The Highlight of the Celebration will be everyone gathering around the Christmas Tree, singing Holiday songs and counting down to the Lighting of the TREE.  


For more information, please contact Andi Riel at 435-6346 or email pittsfieldtowncrier@hotmail.com or visit www.pittsfieldchamber.org.



Pittsfield Farm To School image.jpg

You are invited to participate in Pittsfield’s Farm to School Team Community Meeting! Wednesday November 28th from 6- 8 pm at Media Center/Library at the Pittsfield Middle High School.  Join to learn about the Pittsfield, NH Farm to School initiative, review a proposed action plan, and share your ideas to inform next steps so we can grow this work over the next year.  Students, teachers and staff, parents and families, and community partners are encouraged to participate. Experience in the areas of local foods, nutrition, gardening, composting, education, and program development a bonus.  Hosted by the Pittsfield Farm to School Team, including: Pittsfield Listens, Pittsfield Youth Workshop, and Pittsfield School District.  Please RSVP at pittsfieldlistens.org/events. Dinner and onsite childcare provided. Transportation available upon request.



Free Christmas Concert


Plan to attend the annual Christmas concert coming Friday, December 7, 7 p.m. at the First Congregational Church, 24 Main Street, Pittsfield. This special concert entitled, “How Great Our Joy,” will be a return to your favorite lovely Christmas carols. The concert will feature the church’s Chancel Choir and the JuBellation Handbell Choir. Add this wonderful family event to your holiday plans! For more information, call the church office, 435-7471.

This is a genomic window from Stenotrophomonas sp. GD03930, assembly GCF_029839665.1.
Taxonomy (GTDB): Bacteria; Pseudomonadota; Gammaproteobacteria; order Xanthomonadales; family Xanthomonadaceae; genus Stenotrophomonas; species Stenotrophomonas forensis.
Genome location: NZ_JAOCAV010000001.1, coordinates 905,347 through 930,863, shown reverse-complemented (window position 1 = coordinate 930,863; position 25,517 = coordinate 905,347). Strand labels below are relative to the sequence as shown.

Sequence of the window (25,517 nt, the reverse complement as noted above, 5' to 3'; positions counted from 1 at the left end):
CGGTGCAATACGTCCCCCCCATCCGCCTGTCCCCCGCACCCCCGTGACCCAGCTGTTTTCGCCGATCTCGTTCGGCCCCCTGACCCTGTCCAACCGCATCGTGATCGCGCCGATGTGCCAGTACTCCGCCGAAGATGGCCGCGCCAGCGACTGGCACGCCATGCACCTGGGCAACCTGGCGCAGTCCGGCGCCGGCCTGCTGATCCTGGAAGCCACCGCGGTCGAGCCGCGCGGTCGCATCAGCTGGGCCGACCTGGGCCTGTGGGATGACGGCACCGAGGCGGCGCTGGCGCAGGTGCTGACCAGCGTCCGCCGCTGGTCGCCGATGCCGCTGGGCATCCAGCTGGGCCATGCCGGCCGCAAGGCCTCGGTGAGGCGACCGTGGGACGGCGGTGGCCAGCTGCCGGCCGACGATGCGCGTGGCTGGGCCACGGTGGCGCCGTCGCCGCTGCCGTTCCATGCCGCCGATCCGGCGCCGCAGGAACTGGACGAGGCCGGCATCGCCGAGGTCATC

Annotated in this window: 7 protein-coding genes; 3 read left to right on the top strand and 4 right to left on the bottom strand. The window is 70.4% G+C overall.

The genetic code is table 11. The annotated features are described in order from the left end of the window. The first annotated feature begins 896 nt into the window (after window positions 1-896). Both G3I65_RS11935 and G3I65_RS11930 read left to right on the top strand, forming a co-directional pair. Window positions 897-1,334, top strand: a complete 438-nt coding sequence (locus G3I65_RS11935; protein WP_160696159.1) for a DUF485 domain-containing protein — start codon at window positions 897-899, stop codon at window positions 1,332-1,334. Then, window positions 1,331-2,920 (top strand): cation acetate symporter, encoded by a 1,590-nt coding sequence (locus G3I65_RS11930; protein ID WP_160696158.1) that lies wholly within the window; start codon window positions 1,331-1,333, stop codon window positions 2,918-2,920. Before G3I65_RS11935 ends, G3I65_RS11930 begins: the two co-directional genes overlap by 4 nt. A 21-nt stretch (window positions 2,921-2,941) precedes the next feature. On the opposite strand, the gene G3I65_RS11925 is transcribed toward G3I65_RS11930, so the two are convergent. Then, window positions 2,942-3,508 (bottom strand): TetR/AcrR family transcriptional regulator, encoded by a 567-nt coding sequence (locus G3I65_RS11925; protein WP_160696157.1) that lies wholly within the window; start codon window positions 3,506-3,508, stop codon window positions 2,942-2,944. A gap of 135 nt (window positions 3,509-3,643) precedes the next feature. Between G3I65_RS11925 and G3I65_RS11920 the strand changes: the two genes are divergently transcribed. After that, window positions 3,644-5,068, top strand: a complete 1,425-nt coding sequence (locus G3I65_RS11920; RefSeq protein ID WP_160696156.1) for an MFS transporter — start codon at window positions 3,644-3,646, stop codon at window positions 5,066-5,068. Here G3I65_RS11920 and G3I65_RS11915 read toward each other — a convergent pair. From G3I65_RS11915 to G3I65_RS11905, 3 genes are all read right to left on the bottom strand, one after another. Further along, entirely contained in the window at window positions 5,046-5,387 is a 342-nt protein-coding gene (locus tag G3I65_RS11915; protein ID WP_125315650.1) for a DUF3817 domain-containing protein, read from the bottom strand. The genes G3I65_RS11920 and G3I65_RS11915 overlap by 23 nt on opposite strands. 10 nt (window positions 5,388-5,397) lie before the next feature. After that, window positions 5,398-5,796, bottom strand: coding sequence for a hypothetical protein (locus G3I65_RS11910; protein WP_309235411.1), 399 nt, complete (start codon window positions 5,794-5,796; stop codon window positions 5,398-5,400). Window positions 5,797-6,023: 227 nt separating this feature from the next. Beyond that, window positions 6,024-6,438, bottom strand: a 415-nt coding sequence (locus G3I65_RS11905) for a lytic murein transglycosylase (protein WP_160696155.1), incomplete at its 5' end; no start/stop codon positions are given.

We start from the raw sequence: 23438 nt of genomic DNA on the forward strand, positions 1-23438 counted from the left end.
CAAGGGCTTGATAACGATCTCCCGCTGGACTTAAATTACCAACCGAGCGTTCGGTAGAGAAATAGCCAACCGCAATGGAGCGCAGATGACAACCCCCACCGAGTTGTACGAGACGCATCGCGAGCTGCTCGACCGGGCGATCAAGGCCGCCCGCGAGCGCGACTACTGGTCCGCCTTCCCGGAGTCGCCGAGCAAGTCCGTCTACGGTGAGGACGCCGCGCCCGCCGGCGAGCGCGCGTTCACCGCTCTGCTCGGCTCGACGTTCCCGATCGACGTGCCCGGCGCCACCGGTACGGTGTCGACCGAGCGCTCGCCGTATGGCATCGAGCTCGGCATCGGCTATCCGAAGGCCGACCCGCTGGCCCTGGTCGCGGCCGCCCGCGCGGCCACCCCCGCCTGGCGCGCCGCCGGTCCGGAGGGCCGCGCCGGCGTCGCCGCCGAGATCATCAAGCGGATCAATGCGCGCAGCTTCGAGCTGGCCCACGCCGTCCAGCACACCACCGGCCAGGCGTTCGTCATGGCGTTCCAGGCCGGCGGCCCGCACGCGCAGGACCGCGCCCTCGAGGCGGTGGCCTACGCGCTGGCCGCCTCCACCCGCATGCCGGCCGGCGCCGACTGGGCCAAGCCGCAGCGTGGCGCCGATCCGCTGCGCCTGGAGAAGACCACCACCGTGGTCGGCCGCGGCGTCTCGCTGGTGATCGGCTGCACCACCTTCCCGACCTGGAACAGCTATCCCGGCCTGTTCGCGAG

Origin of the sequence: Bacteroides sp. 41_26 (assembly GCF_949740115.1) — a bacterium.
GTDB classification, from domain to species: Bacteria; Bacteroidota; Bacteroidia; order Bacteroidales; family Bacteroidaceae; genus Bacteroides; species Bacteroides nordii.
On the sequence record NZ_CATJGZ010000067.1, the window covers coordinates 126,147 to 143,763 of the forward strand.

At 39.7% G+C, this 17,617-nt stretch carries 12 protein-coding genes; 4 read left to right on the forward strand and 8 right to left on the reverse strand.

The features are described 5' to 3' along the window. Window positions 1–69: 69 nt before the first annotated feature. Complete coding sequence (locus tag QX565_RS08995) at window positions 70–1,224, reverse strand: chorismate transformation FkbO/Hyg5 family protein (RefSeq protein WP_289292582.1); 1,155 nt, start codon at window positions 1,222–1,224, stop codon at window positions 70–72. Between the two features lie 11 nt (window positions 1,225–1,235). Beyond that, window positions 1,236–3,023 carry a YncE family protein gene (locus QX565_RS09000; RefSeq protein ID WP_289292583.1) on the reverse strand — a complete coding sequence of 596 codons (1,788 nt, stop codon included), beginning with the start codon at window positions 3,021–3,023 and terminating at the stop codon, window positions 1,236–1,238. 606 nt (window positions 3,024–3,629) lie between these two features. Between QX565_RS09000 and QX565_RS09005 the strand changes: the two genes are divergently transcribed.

Letter To The Editor

Select Board Meeting 11/13/18


Chiefs Collins and Pszonowsky introduced us to potential police and fire/EMT hires to whom we made conditional offers of employment. It speaks well of Pittsfield to have a full contingent of first responders, as well as all town employee positions in this time of a nationwide hiring crisis. 


An email from Planning Board member James Pritchard to Chairman Allard was shared. James Pritchard doesn’t like the fact that the BOS chose not to enforce a provision in the town’s zoning ordinance that town counsel advised had potential to end up in court with a prospect of the town more likely losing than winning. James Pritchard went on to encourage the BOS to take the Zoning Board of Adjustment to court, at town expense, and then exercise our right to deprive the ZBA of funds for counsel to defend themselves- all to force a court decision on the matter, rather than take our attorney’s advice.  We concluded it would be wasting the court’s time and taxpayers' money and rejected the proposal. We take court action very seriously and the BOS feel it is imperative that we have enforceable zoning rules.